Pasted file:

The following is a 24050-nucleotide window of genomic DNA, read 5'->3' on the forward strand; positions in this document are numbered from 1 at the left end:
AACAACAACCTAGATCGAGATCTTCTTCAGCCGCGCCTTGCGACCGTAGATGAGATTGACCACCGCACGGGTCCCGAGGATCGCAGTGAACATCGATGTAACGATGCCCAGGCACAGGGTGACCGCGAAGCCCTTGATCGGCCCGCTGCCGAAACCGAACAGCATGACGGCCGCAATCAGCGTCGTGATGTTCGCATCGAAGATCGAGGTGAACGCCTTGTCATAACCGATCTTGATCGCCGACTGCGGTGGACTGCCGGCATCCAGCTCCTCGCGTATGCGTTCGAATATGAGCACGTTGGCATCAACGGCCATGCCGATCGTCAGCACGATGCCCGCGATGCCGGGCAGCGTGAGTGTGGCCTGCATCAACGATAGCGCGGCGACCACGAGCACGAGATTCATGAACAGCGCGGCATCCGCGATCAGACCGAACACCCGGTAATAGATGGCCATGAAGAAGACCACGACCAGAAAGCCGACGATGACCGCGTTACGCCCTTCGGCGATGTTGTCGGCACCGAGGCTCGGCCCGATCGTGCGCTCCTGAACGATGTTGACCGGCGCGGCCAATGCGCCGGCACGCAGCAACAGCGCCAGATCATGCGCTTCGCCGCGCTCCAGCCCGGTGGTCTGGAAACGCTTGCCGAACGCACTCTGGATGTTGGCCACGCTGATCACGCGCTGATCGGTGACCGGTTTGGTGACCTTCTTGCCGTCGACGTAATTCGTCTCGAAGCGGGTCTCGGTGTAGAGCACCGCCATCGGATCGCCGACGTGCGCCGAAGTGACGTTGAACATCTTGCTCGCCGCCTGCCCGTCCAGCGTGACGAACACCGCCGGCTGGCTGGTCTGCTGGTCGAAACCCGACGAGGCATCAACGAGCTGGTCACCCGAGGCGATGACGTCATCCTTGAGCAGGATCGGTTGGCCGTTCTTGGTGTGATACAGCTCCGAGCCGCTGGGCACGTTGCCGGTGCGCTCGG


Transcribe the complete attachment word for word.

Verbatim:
The following is a 24050-nucleotide window of genomic DNA, read 5'->3' on the forward strand; positions in this document are numbered from 1 at the left end:
AACAACAACCTAGATCGAGATCTTCTTCAGCCGCGCCTTGCGACCGTAGATGAGATTGACCACCGCACGGGTCCCGAGGATCGCAGTGAACATCGATGTAACGATGCCCAGGCACAGGGTGACCGCGAAGCCCTTGATCGGCCCGCTGCCGAAACCGAACAGCATGACGGCCGCAATCAGCGTCGTGATGTTCGCATCGAAGATCGAGGTGAACGCCTTGTCATAACCGATCTTGATCGCCGACTGCGGTGGACTGCCGGCATCCAGCTCCTCGCGTATGCGTTCGAATATGAGCACGTTGGCATCAACGGCCATGCCGATCGTCAGCACGATGCCCGCGATGCCGGGCAGCGTGAGTGTGGCCTGCATCAACGATAGCGCGGCGACCACGAGCACGAGATTCATGAACAGCGCGGCATCCGCGATCAGACCGAACACCCGGTAATAGATGGCCATGAAGAAGACCACGACCAGAAAGCCGACGATGACCGCGTTACGCCCTTCGGCGATGTTGTCGGCACCGAGGCTCGGCCCGATCGTGCGCTCCTGAACGATGTTGACCGGCGCGGCCAATGCGCCGGCACGCAGCAACAGCGCCAGATCATGCGCTTCGCCGCGCTCCAGCCCGGTGGTCTGGAAACGCTTGCCGAACGCACTCTGGATGTTGGCCACGCTGATCACGCGCTGATCGGTGACCGGTTTGGTGACCTTCTTGCCGTCGACGTAATTCGTCTCGAAGCGGGTCTCGGTGTAGAGCACCGCCATCGGATCGCCGACGTGCGCCGAAGTGACGTTGAACATCTTGCTCGCCGCCTGCCCGTCCAGCGTGACGAACACCGCCGGCTGGCTGGTCTGCTGGTCGAAACCCGACGAGGCATCAACGAGCTGGTCACCCGAGGCGATGACGTCATCCTTGAGCAGGATCGGTTGGCCGTTCTTGGTGTGATACAGCTCCGAGCCGCTGGGCACGTTGCCGGTGCGCTCGG